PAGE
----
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"The Simpsons" Bart Sells His Soul (TV Episode 1995) - Plot Summary Poster

(TV Series)

(1995)

Plot

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Summaries

  • When Rev. Lovejoy disciplines Bart for a prank he pulled in church - he tricked the organist into playing Iron Butterfly's ""In-A-Gadda-Da-Vida" - he and co-conspirator Milhouse begin arguing over whether man really has a soul. Bart scoffs at the notion and agrees to "sell" his soul (a piece of paper with the words "Bart Simpson's Soul") to Milhouse for $5. A series of situations makes Bart realize maybe he really did sell his soul, prompting him to go all-out to get it back from Milhouse, who isn't willing to sell. Meanwhile, Moe attempts to open a family-style restaurant inside his tavern, with the gimmick that if he doesn't smile when servicing a customer, the meal is free. Moe's surly demeanor and the stress of running such a business alone conspire to do the establishment in.


Spoilers

The synopsis below may give away important plot points.

Synopsis

  • When the Church's opening hymn is replaced with "In-A-Gadda-Da-Vida," Reverend Lovejoy suspects one of the children is to blame. Out of guilt, Milhouse snitches that Bart did it.

    Both Bart and Milhouse are put to work cleaning the church's pipe organ, where Bart chastises Milhouse for telling on him. Milhouse claims that he doesn't want his soul pecked at by crows, but Bart claims that there is no such thing as a soul. Hearing Bart speak vehemently about this, Milhouse offers to buy Bart's soul for $5. Bart signs a piece of paper with the words "Bart's Soul," and gives it over to Milhouse.

    Bart uses the money to buy some 'growing dinosaur' figures, but soon after, is surprised by a number of things. The automatic door at the Quik-E-Mart doesn't open for him, his breath doesn't show up when he blows on the ice cram cooler there, and he doesn't find the Itchy-and-Scratchy show funny.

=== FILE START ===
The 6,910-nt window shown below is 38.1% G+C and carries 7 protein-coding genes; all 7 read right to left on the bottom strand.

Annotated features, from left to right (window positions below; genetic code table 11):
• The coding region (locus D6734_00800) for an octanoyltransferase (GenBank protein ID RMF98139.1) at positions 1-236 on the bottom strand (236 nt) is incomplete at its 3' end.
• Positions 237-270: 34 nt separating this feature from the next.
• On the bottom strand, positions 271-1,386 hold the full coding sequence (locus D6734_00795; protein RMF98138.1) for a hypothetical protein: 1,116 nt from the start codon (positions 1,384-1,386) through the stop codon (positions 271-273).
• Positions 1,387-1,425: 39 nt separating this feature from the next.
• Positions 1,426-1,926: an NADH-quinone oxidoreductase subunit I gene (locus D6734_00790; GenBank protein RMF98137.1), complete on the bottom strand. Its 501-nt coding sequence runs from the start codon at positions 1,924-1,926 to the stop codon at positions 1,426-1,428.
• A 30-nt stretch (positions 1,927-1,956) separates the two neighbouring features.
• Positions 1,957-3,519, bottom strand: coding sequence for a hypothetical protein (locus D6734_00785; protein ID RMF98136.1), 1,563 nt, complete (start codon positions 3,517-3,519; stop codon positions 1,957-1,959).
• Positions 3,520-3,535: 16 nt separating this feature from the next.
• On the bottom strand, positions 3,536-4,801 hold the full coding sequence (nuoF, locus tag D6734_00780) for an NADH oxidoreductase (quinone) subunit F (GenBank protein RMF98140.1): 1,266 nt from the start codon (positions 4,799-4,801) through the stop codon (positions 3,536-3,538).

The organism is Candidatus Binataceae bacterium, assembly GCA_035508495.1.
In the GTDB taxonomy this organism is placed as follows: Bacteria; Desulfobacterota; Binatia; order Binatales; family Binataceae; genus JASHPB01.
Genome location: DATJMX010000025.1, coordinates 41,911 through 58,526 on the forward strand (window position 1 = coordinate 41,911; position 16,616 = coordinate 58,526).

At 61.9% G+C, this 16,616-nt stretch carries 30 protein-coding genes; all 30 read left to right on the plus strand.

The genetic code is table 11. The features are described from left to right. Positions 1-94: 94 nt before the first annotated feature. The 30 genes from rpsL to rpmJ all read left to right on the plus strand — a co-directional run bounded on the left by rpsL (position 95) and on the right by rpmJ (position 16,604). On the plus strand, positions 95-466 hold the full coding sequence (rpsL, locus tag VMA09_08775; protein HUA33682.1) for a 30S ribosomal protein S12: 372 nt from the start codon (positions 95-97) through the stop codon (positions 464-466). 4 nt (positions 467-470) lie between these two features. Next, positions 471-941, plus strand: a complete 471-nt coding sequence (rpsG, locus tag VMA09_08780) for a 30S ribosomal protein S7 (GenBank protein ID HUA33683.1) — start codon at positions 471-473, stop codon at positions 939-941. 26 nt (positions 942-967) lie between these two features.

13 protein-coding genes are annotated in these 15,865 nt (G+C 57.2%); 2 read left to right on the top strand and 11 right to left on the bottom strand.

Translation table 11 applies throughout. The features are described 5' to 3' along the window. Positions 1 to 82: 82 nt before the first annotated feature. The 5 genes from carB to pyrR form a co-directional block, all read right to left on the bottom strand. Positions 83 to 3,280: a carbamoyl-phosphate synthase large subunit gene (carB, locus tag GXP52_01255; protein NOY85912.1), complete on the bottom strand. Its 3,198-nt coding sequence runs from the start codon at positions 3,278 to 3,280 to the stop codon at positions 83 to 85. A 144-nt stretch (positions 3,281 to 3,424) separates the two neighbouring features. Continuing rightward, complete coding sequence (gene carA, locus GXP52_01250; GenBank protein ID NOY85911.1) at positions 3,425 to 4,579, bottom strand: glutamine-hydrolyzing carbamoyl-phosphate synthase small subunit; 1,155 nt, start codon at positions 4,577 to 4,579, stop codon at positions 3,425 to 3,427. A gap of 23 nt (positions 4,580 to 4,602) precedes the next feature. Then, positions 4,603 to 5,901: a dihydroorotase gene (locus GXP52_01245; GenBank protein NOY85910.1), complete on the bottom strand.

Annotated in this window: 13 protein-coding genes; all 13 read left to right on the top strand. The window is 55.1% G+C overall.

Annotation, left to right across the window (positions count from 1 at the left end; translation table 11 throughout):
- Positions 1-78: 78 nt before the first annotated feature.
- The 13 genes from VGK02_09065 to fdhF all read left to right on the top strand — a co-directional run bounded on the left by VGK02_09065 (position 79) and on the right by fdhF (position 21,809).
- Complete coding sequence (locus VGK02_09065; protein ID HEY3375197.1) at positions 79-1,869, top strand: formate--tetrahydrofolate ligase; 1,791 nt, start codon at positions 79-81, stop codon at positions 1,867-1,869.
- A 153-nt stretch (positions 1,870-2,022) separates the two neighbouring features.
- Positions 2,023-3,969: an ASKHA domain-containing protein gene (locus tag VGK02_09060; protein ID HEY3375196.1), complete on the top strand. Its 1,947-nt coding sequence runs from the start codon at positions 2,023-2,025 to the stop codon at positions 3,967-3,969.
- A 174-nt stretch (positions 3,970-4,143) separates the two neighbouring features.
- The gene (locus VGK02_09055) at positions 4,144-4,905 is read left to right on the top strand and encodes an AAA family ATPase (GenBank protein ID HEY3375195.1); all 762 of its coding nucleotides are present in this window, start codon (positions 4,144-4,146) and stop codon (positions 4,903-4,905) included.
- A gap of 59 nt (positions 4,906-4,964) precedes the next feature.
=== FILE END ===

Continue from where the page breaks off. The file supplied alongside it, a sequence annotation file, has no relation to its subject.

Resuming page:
Lisa feels that Bart may really have lost his soul, and Bart goes to Milhouse to buy it back. However, Milhouse will only sell it back for $50, which Bart refuses. Later on, Bart has a dream in which he is in a land with the other kids, and each one has a soul to play with. As they take to rowboats, Bart's soul can be seen with Milhouse and his soul. Both souls row Milhouse's boat, but Bart is unable to row his, as he's alone.

    Over at Moe's, Moe is dulled by the fact that his bar is not picking up a larger clientele. After a pricey construction job, 'Moe's' becomes 'Uncle Moe's Family Feedbag.'

    The Simpsons eventually go there, but upon Lisa delivering a meal blessing mentioning 'souls,' Bart rushes off, intent to get his soul back.

    Meanwhile, Moe's short-temper is tested by a number of patrons, before he finally snaps, causing everyone to walk out. Moe then restores the bar to its original format.

    Bart eventually gets to Milhouse's house, but finds it being fumigated for potato bugs. The exterminator tells Bart that the family went to Milhouse's Grandmother's place, and Bart runs through the darkened city streets, before finally getting there.

    Bart begs Milhouse for his soul back, but Milhouse tells Bart that he traded his soul to the Comic Book Store guy for some ALF pogs.

    When Bart goes to buy his soul back, the Comic Book Store Guy claims he already sold it to an unnamed party, except to say they were "most interested in the purchase of a little boy's soul."

    Going home, Bart prays that he's afraid, and just wants his soul back. It is then that Lisa gives him back the paper, and claims that she bought it for him. However, she tells Bart that some people believe that one has to earn their soul through turmoil and strife, such as he has gone through.

    In the end, Bart eats the piece of paper to regain his soul, and that evening, has another dream, in which he and his soul are rowing a boat with the other kids. However, they both bump into Martin Prince's boat, knocking Martin into the water, as Bart and his Soul laugh.

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